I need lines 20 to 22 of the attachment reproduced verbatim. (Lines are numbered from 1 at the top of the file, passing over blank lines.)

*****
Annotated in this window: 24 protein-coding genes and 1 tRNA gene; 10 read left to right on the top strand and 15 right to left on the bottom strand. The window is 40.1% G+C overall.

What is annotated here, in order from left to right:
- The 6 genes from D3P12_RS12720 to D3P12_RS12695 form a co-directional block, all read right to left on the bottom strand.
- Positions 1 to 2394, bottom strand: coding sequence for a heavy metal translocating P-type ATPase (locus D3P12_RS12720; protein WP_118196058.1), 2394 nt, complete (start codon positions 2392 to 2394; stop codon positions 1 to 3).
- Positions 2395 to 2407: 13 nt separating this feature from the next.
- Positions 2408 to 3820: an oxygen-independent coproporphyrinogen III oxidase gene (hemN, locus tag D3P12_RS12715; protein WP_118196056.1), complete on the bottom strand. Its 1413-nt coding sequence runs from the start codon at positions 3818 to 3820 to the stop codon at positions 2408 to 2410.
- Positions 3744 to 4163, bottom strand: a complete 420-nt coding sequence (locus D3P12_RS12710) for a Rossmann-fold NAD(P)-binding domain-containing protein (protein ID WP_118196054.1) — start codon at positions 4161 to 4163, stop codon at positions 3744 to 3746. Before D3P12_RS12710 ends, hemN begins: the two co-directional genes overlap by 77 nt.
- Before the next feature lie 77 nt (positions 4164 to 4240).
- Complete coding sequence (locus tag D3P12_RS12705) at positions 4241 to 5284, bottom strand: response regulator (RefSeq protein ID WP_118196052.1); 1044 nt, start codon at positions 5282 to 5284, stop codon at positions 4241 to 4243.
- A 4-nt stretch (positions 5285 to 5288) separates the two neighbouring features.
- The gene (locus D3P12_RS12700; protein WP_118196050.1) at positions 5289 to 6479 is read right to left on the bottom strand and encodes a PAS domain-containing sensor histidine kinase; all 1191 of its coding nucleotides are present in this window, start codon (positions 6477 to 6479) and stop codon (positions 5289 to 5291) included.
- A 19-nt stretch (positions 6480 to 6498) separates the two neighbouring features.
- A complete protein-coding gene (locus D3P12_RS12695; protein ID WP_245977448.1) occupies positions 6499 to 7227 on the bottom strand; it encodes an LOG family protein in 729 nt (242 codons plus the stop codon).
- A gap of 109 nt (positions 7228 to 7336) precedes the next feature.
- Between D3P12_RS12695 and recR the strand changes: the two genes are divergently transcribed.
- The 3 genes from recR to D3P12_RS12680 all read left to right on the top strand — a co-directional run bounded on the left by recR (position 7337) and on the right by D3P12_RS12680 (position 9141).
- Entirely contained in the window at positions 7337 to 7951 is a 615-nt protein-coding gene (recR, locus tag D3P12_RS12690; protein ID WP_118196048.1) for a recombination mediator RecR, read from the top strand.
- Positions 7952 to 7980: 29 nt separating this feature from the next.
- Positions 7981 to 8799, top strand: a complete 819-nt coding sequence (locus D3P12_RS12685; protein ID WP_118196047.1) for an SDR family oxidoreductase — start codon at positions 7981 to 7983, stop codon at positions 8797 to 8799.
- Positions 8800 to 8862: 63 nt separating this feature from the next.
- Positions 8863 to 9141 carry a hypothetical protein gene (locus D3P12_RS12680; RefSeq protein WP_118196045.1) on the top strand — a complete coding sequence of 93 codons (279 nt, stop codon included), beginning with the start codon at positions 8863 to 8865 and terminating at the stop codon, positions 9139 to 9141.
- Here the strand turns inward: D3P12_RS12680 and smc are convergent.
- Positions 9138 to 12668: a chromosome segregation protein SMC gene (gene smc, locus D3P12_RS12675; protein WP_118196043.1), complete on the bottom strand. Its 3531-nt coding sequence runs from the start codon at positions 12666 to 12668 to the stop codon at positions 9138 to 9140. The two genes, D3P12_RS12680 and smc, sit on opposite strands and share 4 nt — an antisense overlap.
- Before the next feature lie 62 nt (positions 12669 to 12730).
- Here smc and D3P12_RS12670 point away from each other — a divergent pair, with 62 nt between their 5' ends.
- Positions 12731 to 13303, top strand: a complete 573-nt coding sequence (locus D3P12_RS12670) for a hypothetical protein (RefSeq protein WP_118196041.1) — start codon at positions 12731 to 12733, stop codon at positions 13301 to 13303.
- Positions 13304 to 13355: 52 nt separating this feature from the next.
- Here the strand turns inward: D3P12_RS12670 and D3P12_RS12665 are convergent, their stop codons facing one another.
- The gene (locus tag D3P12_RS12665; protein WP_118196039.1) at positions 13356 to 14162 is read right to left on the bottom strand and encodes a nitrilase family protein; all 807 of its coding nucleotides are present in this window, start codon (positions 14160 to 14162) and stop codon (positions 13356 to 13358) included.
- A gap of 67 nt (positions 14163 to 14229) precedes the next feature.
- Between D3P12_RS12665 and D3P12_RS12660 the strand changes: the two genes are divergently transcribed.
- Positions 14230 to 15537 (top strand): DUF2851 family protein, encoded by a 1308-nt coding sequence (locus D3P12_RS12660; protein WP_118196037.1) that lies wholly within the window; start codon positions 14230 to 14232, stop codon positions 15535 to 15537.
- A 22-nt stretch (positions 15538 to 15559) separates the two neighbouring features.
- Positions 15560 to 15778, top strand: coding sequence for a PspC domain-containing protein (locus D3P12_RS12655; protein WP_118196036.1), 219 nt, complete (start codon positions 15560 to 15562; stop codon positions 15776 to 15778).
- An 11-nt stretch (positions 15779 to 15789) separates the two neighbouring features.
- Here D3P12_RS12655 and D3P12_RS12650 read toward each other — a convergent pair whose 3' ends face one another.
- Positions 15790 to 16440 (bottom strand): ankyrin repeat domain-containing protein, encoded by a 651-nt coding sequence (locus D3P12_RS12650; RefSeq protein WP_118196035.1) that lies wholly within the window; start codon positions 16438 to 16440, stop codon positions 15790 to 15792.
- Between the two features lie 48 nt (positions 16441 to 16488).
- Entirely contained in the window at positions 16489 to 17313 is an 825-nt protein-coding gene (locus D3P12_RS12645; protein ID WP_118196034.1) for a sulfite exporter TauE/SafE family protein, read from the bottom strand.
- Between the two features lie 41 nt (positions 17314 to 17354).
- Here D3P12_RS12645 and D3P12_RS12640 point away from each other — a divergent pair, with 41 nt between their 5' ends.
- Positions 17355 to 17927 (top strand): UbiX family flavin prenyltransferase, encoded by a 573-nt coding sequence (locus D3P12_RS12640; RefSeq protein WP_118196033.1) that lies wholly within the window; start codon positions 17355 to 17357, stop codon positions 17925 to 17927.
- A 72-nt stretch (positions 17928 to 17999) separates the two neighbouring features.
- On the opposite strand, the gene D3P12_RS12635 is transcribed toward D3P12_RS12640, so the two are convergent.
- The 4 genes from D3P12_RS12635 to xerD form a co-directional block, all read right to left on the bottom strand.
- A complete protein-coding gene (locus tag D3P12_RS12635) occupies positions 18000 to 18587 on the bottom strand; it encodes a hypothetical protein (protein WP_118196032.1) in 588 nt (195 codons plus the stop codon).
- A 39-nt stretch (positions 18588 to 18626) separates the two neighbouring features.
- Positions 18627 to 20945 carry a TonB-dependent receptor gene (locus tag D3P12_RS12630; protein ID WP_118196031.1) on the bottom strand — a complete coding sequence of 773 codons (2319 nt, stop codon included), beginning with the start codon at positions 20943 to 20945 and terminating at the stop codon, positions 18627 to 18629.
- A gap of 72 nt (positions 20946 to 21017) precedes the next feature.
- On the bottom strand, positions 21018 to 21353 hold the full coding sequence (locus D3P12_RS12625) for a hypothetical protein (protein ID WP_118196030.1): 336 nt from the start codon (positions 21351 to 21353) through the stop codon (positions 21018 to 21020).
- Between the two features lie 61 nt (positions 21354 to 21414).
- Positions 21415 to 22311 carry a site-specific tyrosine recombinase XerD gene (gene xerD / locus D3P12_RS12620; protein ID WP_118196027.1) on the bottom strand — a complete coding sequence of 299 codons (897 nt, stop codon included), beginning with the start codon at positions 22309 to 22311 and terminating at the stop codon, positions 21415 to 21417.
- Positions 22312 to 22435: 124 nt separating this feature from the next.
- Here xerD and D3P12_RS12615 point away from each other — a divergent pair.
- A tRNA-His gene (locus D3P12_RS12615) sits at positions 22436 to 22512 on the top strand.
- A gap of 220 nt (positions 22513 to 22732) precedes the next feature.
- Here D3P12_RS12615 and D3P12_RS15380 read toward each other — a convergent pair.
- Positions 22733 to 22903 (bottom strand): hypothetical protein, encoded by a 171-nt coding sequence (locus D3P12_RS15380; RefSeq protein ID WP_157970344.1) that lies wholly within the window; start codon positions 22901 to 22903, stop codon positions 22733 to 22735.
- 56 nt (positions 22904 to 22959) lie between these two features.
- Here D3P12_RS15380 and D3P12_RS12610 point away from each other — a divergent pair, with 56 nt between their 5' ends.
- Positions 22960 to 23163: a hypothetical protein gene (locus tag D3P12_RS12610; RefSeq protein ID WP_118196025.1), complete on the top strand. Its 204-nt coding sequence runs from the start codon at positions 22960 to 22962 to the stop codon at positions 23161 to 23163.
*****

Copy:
- Positions 8800 to 8862: 63 nt separating this feature from the next.
- Positions 8863 to 9141 carry a hypothetical protein gene (locus D3P12_RS12680; RefSeq protein WP_118196045.1) on the top strand — a complete coding sequence of 93 codons (279 nt, stop codon included), beginning with the start codon at positions 8863 to 8865 and terminating at the stop codon, positions 9139 to 9141.
- Here the strand turns inward: D3P12_RS12680 and smc are convergent.